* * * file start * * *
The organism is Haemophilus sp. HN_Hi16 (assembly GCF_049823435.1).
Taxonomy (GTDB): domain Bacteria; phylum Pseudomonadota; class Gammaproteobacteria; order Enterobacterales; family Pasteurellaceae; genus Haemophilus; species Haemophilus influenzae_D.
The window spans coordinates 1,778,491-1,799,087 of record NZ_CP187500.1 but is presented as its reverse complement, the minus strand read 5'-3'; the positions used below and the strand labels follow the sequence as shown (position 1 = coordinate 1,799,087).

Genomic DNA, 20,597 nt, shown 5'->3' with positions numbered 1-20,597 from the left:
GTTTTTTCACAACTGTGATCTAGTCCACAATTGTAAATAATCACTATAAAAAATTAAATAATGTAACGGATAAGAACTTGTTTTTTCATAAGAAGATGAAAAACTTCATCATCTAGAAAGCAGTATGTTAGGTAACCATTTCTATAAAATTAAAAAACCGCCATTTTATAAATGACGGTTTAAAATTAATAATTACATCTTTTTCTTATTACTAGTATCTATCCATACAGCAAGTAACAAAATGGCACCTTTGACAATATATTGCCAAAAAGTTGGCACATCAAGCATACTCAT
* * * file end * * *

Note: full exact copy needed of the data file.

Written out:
The organism is Haemophilus sp. HN_Hi16 (assembly GCF_049823435.1).
Taxonomy (GTDB): domain Bacteria; phylum Pseudomonadota; class Gammaproteobacteria; order Enterobacterales; family Pasteurellaceae; genus Haemophilus; species Haemophilus influenzae_D.
The window spans coordinates 1,778,491-1,799,087 of record NZ_CP187500.1 but is presented as its reverse complement, the minus strand read 5'-3'; the positions used below and the strand labels follow the sequence as shown (position 1 = coordinate 1,799,087).

Genomic DNA, 20,597 nt, shown 5'->3' with positions numbered 1-20,597 from the left:
GTTTTTTCACAACTGTGATCTAGTCCACAATTGTAAATAATCACTATAAAAAATTAAATAATGTAACGGATAAGAACTTGTTTTTTCATAAGAAGATGAAAAACTTCATCATCTAGAAAGCAGTATGTTAGGTAACCATTTCTATAAAATTAAAAAACCGCCATTTTATAAATGACGGTTTAAAATTAATAATTACATCTTTTTCTTATTACTAGTATCTATCCATACAGCAAGTAACAAAATGGCACCTTTGACAATATATTGCCAAAAAGTTGGCACATCAAGCATACTCAT